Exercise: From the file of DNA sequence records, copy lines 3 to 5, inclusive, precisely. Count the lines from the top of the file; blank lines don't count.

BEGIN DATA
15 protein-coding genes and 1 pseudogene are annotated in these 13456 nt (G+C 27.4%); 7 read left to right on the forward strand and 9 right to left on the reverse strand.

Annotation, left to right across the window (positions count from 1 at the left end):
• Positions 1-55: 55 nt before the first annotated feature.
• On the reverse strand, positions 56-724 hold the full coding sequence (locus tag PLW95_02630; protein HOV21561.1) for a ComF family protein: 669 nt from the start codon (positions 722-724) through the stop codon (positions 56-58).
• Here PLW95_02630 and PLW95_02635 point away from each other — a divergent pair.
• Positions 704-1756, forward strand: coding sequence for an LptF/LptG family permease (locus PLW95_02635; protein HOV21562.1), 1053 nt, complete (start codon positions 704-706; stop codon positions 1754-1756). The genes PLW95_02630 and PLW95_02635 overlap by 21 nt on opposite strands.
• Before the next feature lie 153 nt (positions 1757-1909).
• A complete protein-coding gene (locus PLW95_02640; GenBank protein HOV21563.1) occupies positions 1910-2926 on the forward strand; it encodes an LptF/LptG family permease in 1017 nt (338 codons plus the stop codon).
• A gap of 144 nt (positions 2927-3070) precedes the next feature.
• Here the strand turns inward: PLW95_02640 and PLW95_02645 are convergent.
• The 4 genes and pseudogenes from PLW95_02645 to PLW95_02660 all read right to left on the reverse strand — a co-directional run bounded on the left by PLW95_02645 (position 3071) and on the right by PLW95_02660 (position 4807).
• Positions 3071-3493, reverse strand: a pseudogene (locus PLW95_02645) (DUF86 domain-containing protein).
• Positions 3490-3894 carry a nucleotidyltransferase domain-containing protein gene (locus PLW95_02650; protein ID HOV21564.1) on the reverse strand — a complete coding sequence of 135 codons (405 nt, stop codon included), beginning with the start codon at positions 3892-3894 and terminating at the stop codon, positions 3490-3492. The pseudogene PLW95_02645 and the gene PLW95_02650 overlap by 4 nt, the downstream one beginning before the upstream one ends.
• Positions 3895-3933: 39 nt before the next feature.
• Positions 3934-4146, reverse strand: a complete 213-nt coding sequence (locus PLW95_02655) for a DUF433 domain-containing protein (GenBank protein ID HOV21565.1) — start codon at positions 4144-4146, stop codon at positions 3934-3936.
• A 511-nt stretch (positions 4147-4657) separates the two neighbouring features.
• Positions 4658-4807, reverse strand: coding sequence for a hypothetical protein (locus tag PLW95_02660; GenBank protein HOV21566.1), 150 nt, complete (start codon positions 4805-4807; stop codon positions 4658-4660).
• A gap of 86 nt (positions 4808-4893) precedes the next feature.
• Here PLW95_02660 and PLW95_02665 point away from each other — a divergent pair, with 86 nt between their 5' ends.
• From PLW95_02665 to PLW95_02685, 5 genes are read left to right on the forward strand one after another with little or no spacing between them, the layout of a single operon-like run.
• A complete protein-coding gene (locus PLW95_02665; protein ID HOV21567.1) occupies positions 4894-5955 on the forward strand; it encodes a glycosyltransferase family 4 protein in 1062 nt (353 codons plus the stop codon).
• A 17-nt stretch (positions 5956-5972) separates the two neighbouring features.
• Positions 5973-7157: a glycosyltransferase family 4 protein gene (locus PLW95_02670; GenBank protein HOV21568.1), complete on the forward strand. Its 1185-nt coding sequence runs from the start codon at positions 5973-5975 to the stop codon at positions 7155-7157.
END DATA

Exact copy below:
• Positions 1-55: 55 nt before the first annotated feature.
• On the reverse strand, positions 56-724 hold the full coding sequence (locus tag PLW95_02630; protein HOV21561.1) for a ComF family protein: 669 nt from the start codon (positions 722-724) through the stop codon (positions 56-58).
• Here PLW95_02630 and PLW95_02635 point away from each other — a divergent pair.